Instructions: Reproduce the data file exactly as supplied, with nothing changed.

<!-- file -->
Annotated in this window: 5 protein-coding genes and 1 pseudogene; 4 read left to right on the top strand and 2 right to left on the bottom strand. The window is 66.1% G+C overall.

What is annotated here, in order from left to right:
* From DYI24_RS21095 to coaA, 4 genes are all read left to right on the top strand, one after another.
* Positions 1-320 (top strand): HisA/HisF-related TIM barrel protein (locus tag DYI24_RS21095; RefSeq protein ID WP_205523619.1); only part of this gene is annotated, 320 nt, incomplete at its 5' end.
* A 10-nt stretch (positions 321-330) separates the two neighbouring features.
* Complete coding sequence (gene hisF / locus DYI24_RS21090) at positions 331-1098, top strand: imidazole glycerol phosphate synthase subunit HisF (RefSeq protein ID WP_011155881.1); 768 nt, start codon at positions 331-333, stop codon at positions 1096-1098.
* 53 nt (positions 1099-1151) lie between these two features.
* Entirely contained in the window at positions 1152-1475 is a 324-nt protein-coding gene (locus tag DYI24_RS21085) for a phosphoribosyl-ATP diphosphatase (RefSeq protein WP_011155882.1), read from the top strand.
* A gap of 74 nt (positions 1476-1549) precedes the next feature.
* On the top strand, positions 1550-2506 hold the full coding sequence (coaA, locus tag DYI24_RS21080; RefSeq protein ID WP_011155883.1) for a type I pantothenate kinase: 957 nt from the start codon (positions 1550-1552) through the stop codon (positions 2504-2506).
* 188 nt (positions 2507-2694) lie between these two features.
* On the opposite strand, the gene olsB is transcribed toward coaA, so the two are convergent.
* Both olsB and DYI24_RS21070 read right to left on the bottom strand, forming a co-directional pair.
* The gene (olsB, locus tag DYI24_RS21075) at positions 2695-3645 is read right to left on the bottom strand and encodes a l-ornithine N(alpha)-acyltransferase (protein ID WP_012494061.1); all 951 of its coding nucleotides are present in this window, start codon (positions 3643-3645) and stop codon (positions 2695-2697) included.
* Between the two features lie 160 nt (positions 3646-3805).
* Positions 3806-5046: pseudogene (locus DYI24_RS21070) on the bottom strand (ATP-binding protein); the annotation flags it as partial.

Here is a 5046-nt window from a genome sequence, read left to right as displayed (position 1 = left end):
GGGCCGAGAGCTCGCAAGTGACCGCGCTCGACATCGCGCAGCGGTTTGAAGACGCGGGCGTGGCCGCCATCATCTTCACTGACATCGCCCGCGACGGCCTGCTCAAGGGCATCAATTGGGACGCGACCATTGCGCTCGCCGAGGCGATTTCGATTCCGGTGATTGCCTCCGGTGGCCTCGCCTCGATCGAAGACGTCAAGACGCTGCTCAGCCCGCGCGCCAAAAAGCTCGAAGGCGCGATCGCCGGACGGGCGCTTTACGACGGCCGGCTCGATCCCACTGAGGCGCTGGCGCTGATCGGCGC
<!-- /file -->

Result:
Annotated in this window: 5 protein-coding genes and 1 pseudogene; 4 read left to right on the top strand and 2 right to left on the bottom strand. The window is 66.1% G+C overall.

What is annotated here, in order from left to right:
* From DYI24_RS21095 to coaA, 4 genes are all read left to right on the top strand, one after another.
* Positions 1-320 (top strand): HisA/HisF-related TIM barrel protein (locus tag DYI24_RS21095; RefSeq protein ID WP_205523619.1); only part of this gene is annotated, 320 nt, incomplete at its 5' end.
* A 10-nt stretch (positions 321-330) separates the two neighbouring features.
* Complete coding sequence (gene hisF / locus DYI24_RS21090) at positions 331-1098, top strand: imidazole glycerol phosphate synthase subunit HisF (RefSeq protein ID WP_011155881.1); 768 nt, start codon at positions 331-333, stop codon at positions 1096-1098.
* 53 nt (positions 1099-1151) lie between these two features.
* Entirely contained in the window at positions 1152-1475 is a 324-nt protein-coding gene (locus tag DYI24_RS21085) for a phosphoribosyl-ATP diphosphatase (RefSeq protein WP_011155882.1), read from the top strand.
* A gap of 74 nt (positions 1476-1549) precedes the next feature.
* On the top strand, positions 1550-2506 hold the full coding sequence (coaA, locus tag DYI24_RS21080; RefSeq protein ID WP_011155883.1) for a type I pantothenate kinase: 957 nt from the start codon (positions 1550-1552) through the stop codon (positions 2504-2506).
* 188 nt (positions 2507-2694) lie between these two features.
* On the opposite strand, the gene olsB is transcribed toward coaA, so the two are convergent.
* Both olsB and DYI24_RS21070 read right to left on the bottom strand, forming a co-directional pair.
* The gene (olsB, locus tag DYI24_RS21075) at positions 2695-3645 is read right to left on the bottom strand and encodes a l-ornithine N(alpha)-acyltransferase (protein ID WP_012494061.1); all 951 of its coding nucleotides are present in this window, start codon (positions 3643-3645) and stop codon (positions 2695-2697) included.
* Between the two features lie 160 nt (positions 3646-3805).
* Positions 3806-5046: pseudogene (locus DYI24_RS21070) on the bottom strand (ATP-binding protein); the annotation flags it as partial.

Here is a 5046-nt window from a genome sequence, read left to right as displayed (position 1 = left end):
GGGCCGAGAGCTCGCAAGTGACCGCGCTCGACATCGCGCAGCGGTTTGAAGACGCGGGCGTGGCCGCCATCATCTTCACTGACATCGCCCGCGACGGCCTGCTCAAGGGCATCAATTGGGACGCGACCATTGCGCTCGCCGAGGCGATTTCGATTCCGGTGATTGCCTCCGGTGGCCTCGCCTCGATCGAAGACGTCAAGACGCTGCTCAGCCCGCGCGCCAAAAAGCTCGAAGGCGCGATCGCCGGACGGGCGCTTTACGACGGCCGGCTCGATCCCACTGAGGCGCTGGCGCTGATCGGCGC